Watching the pump
Fuel is an important part of the whole economy and its price is worth watching all the time.
31 July 2018 | Economics
“Since fuel prices account for 9% of the consumption basket that determines the inflation rate, the current fuel price increases will result in a higher inflation rate.” - IPPR
The adjustment in TransNamib’s bulk fuel rail rate by between 10 cents and 29 cents per litre during the month of July pushed fuel prices to levels last seen in the second quarter of 2014.
The mines and energy ministry granted the request by TransNamib to adjust its bulk fuel rail rate effective 4 July 2018.
The Institute for Public Policy Research (IPPR) says in its July 2018 Economy Watch publication that motorists can expect more fuel hikes.
In a press release on 28 June, the ministry of mines and energy announced an increase in fuel prices which became effective on 4 July.
“Since fuel prices account for 9% of the consumption basket that determines the inflation rate, the current fuel price increases will result in a higher inflation rate,” the IPPR says.
The ministry said the July increase was based on the fact that oil companies paid more for importing fuel the previous month.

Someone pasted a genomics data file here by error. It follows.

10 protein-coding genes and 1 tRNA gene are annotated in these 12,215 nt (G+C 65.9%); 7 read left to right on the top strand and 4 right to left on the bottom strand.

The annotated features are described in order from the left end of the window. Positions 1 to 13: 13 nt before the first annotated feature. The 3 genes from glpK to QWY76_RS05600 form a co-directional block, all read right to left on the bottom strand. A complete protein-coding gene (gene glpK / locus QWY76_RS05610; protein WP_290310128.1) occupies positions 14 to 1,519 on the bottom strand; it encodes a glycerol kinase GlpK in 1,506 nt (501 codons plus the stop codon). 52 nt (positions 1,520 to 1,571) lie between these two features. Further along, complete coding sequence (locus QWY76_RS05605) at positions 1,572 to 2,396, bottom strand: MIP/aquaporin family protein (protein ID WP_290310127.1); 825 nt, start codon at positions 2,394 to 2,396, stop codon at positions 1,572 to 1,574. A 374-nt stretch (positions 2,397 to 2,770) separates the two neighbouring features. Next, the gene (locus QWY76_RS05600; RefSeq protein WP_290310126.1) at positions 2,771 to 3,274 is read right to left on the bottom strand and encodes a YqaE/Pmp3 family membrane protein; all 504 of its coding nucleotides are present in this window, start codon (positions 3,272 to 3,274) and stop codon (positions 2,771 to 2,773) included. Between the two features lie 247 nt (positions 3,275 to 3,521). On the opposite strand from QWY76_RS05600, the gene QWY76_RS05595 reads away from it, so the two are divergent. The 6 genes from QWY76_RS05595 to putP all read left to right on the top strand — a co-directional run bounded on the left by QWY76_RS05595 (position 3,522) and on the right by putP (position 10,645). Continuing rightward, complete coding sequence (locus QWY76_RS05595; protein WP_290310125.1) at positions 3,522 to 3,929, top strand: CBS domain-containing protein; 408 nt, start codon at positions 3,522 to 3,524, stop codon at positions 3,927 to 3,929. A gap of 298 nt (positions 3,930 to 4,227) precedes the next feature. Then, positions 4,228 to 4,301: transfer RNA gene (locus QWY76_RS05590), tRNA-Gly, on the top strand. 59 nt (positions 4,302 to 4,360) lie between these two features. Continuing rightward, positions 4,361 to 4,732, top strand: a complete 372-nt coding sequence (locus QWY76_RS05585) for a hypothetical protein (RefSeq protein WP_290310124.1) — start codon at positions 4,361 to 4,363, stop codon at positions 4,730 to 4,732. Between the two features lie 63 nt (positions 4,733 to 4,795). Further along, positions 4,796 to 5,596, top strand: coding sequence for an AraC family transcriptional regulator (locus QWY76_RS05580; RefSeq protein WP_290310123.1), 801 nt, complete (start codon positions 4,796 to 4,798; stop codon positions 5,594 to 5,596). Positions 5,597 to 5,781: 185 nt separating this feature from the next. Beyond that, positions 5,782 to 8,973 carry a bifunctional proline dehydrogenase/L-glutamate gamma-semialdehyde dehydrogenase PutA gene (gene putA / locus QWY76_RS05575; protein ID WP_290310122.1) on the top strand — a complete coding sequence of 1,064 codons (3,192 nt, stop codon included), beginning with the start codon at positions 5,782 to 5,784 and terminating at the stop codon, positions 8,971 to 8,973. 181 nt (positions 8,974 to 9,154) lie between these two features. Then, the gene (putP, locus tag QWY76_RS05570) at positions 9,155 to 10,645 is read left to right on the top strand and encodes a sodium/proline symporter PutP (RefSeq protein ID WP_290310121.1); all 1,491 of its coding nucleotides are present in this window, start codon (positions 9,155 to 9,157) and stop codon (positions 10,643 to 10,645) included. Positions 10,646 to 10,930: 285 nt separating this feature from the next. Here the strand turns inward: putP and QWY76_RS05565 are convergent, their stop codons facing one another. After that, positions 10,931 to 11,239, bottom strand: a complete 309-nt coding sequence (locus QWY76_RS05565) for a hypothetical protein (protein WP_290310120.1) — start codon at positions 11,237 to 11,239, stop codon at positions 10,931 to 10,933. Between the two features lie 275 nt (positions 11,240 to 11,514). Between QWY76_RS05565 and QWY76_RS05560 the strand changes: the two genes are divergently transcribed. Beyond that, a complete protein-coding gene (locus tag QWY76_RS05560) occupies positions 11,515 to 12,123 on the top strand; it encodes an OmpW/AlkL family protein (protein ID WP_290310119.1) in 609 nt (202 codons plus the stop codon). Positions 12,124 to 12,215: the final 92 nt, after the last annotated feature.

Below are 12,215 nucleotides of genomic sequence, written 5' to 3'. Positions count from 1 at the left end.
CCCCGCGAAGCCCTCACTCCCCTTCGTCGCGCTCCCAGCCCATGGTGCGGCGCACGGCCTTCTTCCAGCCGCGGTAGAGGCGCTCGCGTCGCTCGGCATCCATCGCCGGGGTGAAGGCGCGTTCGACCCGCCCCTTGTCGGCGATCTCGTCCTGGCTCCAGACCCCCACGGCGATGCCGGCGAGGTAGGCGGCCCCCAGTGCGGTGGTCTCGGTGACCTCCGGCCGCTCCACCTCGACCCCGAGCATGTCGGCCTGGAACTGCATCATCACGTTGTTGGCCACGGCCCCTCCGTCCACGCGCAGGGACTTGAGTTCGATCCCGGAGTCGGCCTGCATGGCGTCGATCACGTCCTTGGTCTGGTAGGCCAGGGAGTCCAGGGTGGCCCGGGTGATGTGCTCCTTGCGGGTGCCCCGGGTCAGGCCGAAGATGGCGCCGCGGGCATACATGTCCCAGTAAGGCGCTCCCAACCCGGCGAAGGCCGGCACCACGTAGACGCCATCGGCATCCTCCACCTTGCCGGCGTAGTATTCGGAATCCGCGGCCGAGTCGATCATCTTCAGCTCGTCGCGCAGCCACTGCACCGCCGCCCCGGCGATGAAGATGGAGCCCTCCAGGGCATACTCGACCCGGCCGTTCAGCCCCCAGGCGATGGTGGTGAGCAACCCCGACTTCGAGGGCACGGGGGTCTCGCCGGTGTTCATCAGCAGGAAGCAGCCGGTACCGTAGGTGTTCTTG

Motorists have been spared steeper price increases because the government decided to use the National Energy Fund to absorb under-recoveries that ranged between 45.3 cents per litre for diesel 50ppm and 52.6 cents per litre for petrol.
“Times are tough and mindful of the fact that the oil price is the cornerstone of the global economy, in that it is not just a cost at the pump for motorists, but also a cost factor in the price of numerous other commodities from the food on our tables to flight tickets, the National Energy Fund will subsidise for every cent due to oil companies that would otherwise have triggered a price increase,” the ministry said.
The IPPR agrees, saying that it is not only the direct impact of fuel price rises that is felt by the consumer, but also second-round effects through producers that face higher input costs.
“According to information from the Social Accounting Matrix 2013, the fishing sector is most affected by rising fuel prices, since fuel accounts on average for 29% of input costs.
“Fuel contributes about 24% to the total input costs of the transport sector, 20% to base-metal (copper, zinc, etc.) mining, 16% to electricity generation and 11% to uranium mining.
“It can be expected that increasing input and transportation costs will be passed on to the consumer,” says the research institute.
Motorists in Windhoek pay N$12.72 per litre for petrol, which amounts to an increase by 12.4% compared to a year ago and exceeds petrol prices in 2014 when they stood at N$12.51 per litre. Diesel prices in-creased to N$13.11 per litre for 50ppm resulting in an increase by 22.4% com-pared to July 2017. They, however remained slightly below prices between March and June 2014 of N$13.15 per litre.